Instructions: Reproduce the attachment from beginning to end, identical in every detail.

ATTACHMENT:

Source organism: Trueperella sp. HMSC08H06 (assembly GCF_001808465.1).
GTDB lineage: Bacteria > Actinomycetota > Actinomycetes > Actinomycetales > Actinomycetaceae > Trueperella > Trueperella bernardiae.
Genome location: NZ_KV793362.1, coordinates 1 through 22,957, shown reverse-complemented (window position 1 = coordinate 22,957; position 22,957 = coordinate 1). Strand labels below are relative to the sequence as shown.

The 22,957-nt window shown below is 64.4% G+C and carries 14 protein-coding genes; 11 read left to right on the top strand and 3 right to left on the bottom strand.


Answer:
Source organism: Trueperella sp. HMSC08H06 (assembly GCF_001808465.1).
GTDB lineage: Bacteria > Actinomycetota > Actinomycetes > Actinomycetales > Actinomycetaceae > Trueperella > Trueperella bernardiae.
Genome location: NZ_KV793362.1, coordinates 1 through 22,957, shown reverse-complemented (window position 1 = coordinate 22,957; position 22,957 = coordinate 1). Strand labels below are relative to the sequence as shown.

The 22,957-nt window shown below is 64.4% G+C and carries 14 protein-coding genes; 11 read left to right on the top strand and 3 right to left on the bottom strand.